Athletic Director Gives Argus Leader Tour of New Stadium

For Augie, there's no place like home

Vikings to unveil Kirkeby-Over Stadium for Sept. 5 campus opener
Matt Zimmer, Argus Leader

The countdown has begun for the official unveiling of Kirkeby-Over Stadium, Augustana's $11 million campus football facility, which will be ready for the team's home opener Sept. 5 against Emporia (Kan.) State.

Fans of the Vikings - and all Sioux Falls residents - have been able to follow the progress of the stadium as it took shape over the past year at 37th Street and Lake Avenue.

But the project seems especially important to the Augustana "lifers," the ones who have endured decades of athletic struggles, subpar facilities and off-campus football that often drew a limited student following.

On a recent trip through Kirkeby-Over, some of the most familiar of those faces were on hand, and the smiles burned as bright as the hot August sun.

There was longtime athletic director and former basketball coach Bill Gross, so excited and light on his feet while giving the tour that his guest, half his age, could barely keep up with him.

"We wanted this place to be uniquely special," Gross said while crossing the tunnel on the north end, where the Viking players will enter. "And it's exceeded our hopes and expectations."

There was Larry Borgum, the roly-poly, die-hard Viking who's seen it all in a variety of roles over the last half-decade at Augie, sitting in the bleachers with an umbrella and a happy grin.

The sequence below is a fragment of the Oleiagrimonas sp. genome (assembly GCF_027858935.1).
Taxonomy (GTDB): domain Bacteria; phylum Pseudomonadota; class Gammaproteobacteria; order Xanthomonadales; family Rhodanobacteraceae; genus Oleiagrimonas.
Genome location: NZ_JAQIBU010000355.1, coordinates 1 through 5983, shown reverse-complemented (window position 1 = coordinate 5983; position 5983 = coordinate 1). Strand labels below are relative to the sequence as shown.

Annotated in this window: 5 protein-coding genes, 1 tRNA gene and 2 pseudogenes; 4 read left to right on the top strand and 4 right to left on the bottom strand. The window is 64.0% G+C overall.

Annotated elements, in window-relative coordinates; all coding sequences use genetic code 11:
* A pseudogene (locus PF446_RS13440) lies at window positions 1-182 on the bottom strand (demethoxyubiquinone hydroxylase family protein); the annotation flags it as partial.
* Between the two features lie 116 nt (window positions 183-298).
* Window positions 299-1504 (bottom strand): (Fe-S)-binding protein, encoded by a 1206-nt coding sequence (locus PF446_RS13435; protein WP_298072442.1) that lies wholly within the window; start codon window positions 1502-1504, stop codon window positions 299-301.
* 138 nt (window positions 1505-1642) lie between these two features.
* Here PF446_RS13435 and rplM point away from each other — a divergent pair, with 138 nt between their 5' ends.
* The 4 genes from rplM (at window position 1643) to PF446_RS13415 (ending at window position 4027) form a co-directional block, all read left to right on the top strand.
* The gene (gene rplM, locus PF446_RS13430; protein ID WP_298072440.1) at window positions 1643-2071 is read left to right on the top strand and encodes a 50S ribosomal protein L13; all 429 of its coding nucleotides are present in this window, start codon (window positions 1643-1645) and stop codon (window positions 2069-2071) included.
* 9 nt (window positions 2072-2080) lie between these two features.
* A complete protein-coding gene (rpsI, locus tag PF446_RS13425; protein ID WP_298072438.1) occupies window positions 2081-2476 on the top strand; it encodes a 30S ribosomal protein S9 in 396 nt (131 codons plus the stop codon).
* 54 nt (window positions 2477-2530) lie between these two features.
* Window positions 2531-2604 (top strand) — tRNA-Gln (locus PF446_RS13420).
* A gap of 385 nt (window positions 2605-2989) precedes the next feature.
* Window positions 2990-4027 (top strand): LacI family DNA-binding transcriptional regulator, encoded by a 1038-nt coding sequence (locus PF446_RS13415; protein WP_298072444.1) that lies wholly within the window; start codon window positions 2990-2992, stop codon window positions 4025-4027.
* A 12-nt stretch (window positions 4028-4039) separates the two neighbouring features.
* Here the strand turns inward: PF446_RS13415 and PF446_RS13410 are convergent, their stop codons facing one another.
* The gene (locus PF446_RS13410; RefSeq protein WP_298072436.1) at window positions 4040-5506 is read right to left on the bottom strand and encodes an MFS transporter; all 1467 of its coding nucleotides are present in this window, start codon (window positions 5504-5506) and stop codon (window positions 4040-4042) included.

"Can you think of a better way to spend a summer day?" Borgum asked after breathlessly rattling off a list of unknown underclassmen who'd caught his eye that day in practice. "This place," he said, pausing to look around, "is just beautiful."

There was football coach Brad Salem, needing a shave and a shower, bouncing off the field like a 12-year-old called in for dinner.

"Pretty neat, huh?" he said. "Let's just say the tempo in practice has been a little higher than when we were going on an empty lot."

And there was Bob Hall, the longtime equipment manager who also happened to pitch in $6.1 million toward the construction of this facility. The gruff and soft-spoken Hall named the stadium in honor of the parents of his wife, Kari.

It will stand in memory of her father, Percy Kirkeby (Augustana class of 1947), and her mother, Elizabeth Markley Kirkeby Over (class of 1944). Percy Kirkeby, who died in a plane crash in 1951, was editor of the Augustana student newspaper and later worked as a reporter at the Argus Leader.

"My expectations were lower than this," Hall said, gesturing toward the press box and luxury suite structure that rises high above the home bleachers on the stadium's west side. "I didn't envision something quite like this. It's beautiful."

Indeed it is.

In total, Kirkeby-Over will cost $11 million, with the additional $5 million coming from a combination of gifts from more than 40 donors. It was designed by TKDA, an engineering, architecture and planning firm based in the Twin Cities, and built by Sioux Falls Construction under project manager Bob Winkels.

Surrounded by brick walls, the stadium has a seating capacity of 6,000 - 4,000 on the home side (including 1,300 chair-backed seats) and 2,000 on the visitor's side. There is the potential to accommodate more on the grass berms that line each end zone.